Dr Tran Dinh Thien, former Director of Vietnam Economics Institute, said Vietnam has the opportunity to recover the aviation and tourism industry and must not miss the opportunity.
Thien said tourism and aviation play an increasingly important role in the world of globalization and integration, when people’s incomes and the demand for discovering the world increase.
Both industries have suffered heavily over the last two years because of the Covid-19 pandemic. In Vietnam, the losses have been comparatively larger. This is simply because Vietnam’s economy is still not strong enough, while the openness of the economy is high.
At this time, when the understanding about the pandemic has improved and people now have conditions and tools to fight the pandemic, many countries have reopened tourism and returned to the new normal.
Vietnam has one of the highest vaccination coverages in the world. It has given up the ‘zero covid’ strategy. “The Government has issued policies to facilitate early reopening and support the aviation and tourism industries. This is the right path. Of course, there are still many things that need to be done,” Thien said.
Bui Minh Dang from the Civil Aviation Authority of Vietnam (CAAV) said the recovery and development of the aviation sector will depend on the number of foreign tourists to Vietnam. They account for 70 percent of total passenger air transport output. International flights make up 60-70 percent of profits of Vietnam’s air carriers.
Vietnam has reopened international air routes to/from 20 countries and territories (the figure was 28 countries and territories in the 2019 winter flight schedule before the Covid-19 outbreak), including Cambodia, Hong Kong, Japan, South Korea, United Arab Emirates (UAE), Laos, China, France, Germany, the UK, Australia, Russia and the US. Vietnam has not yet reopened air routes to Brunei, India, Indonesia, Myanmar, Macau, Finland, Italy and Switzerland.
The current frequency of international flights to/from Vietnam is 370 flights/week, or 53 flights/day. The figures were 4,185 flights/week and 598 flights/day in the 2019 winter flight schedule. As such, the current number of flights is just 1/10 of that before the pandemic.
Since February 1, the number of international passengers on flights to/from Vietnam has been just 200,000, according to Luong Hoai Nam, an aviation and tourism expert.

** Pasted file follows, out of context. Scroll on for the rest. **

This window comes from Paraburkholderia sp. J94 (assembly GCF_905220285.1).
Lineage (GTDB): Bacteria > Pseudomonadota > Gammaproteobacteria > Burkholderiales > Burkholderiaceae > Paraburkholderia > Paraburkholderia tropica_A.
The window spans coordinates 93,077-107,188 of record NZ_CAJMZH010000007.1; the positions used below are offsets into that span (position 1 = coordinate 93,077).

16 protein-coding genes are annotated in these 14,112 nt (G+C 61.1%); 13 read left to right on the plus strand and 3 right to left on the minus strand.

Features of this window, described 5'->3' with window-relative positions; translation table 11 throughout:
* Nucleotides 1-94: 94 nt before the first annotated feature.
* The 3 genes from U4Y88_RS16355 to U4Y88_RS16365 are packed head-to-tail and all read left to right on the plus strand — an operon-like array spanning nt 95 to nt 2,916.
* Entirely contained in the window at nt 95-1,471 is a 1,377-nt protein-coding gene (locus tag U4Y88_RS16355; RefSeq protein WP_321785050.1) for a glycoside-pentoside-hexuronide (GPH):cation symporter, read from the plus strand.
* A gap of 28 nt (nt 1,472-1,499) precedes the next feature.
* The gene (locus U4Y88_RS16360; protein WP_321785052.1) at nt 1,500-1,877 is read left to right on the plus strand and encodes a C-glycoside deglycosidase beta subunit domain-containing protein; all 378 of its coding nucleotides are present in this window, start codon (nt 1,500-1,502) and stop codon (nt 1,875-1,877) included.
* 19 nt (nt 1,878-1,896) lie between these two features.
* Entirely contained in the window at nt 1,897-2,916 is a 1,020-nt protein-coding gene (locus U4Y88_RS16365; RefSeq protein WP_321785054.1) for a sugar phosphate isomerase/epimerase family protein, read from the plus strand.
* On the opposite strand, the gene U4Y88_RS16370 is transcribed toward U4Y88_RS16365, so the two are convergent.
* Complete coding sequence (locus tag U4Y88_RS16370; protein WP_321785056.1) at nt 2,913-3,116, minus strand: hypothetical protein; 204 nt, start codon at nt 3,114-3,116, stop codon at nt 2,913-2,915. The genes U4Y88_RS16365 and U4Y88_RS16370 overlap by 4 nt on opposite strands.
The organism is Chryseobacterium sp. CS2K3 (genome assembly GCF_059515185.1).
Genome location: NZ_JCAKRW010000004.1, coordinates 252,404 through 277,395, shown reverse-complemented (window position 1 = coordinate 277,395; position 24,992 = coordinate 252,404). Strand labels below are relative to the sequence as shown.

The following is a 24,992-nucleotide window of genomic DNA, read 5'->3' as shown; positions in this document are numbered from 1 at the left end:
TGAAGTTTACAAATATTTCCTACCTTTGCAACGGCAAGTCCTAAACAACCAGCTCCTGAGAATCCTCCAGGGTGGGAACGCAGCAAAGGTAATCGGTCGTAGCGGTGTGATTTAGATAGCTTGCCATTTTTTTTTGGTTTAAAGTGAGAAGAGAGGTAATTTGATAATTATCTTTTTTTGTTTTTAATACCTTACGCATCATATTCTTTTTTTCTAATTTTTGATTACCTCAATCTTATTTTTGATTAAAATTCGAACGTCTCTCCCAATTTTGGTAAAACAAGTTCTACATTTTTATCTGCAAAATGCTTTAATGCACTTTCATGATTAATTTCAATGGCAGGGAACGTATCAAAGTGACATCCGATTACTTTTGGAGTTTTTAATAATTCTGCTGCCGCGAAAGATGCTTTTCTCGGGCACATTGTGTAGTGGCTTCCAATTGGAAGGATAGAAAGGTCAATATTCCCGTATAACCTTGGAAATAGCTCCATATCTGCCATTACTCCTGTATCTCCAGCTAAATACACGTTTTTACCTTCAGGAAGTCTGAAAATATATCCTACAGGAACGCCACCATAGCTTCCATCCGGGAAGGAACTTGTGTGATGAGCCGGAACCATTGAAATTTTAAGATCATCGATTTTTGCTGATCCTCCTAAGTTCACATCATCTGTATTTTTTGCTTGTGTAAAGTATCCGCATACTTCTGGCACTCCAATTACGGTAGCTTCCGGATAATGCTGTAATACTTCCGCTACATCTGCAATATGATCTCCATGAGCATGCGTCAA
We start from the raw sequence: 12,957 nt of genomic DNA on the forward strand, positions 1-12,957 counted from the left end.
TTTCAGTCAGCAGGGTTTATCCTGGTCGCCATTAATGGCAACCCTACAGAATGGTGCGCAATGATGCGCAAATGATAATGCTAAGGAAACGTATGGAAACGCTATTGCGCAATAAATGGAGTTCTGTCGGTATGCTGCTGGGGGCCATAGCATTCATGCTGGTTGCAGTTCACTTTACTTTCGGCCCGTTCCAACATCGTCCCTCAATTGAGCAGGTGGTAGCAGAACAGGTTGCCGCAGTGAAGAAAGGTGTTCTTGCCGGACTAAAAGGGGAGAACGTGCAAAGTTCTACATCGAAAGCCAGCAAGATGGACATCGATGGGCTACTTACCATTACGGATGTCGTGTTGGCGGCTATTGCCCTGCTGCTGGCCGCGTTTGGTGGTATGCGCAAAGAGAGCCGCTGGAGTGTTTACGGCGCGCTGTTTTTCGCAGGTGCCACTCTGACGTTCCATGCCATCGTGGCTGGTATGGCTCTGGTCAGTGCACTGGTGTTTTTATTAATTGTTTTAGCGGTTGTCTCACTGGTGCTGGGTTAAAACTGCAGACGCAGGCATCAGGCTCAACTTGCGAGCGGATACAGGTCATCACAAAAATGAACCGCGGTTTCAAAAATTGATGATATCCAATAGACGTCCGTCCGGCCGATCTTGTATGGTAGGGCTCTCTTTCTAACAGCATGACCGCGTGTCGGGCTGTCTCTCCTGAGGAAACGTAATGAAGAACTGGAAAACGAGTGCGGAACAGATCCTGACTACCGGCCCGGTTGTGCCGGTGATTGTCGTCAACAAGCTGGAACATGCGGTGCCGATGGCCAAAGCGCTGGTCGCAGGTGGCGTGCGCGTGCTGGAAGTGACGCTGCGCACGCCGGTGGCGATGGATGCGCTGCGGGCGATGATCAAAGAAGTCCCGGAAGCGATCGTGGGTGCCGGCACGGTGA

He blamed this on Vietnam’s tardiness in reopening tourism to foreign travelers. There are still too many barriers to resume international flights, including passport, visa and views on pandemic prevention and control.
Bui Doan Ne, Deputy Chair and Secretary General of the Vietnam Aviation Business Association (VBA), told VietNamNet that the association would send a document to the PM to propose solutions to fully reopen the aviation market to receive international travelers.
First, the association will propose that the Government quickly reinstate the unilateral visa waiver for citizens of 13 countries (Russia, Japan, South Korea, Norway, Finland, Denmark, Sweden, the UK, France, Germany, Spain, Italy, Belarus and for ASEAN Secretariat officials), and multilateral visa waiver for citizens of other ASEAN countries.
Second, the association believes that Vietnam needs to consider expanding the unilateral waiver for citizens of other countries/territories other than the 13 above, for example, China, Taiwan, Australia, the US and Canada.
Third, it believes that Vietnam needs to consider extending the unilateral visa waiver time (the time now is 15 days).
Ne said that the National Assembly has approved an economic stimulus package and aviation enterprises, especially airlines, need to access preferential loans to recover and develop.
He called on ministries, branches and local authorities to soon publicize policies and regulations (on pandemic prevention and control, visa, passport, insurance and immigrant management, for example), so that airlines and travel firms can make preparations to serve clients.
Nguyen Hong Thai from the Hanoi Transport University said ministries, branches and localities need to apply consistent policies in order to avoid obstacles for businesses and travelers. Meanwhile, localities need to support travel firms to connect each other so as to build a high-quality and safe service chain.
In order to open the door to welcome international tourists safely and effectively, it is necessary to issue instructions on procedures for entry and exit, ensure medical safety at international border gates, and uniformly deploy policies nationwide. Along with that, Vietnam’s regulations for international visitors need to be widely announced as a commitment to tourists, airlines and tourism businesses abroad.
According to Thien, some countries have not taken the move to reopen their markets. This is a great opportunity for Vietnam to make a strategic move to reopen to increase competitiveness of the aviation and tourism sectors, contributing to the recovery and development of the entire economy.
The proposals by MOH on requiring foreign arrivals not to leave accommodations for the first 72 hours in Vietnam have discouraged travel firms. They say the overly strict requirement is contrary to the Government’s policy on tourism reopening.
The Ministry of Health (MOH) has proposed that foreign travelers to Vietnam have negative PCR testing results and should not leave their accommodations for 72 hours after entry.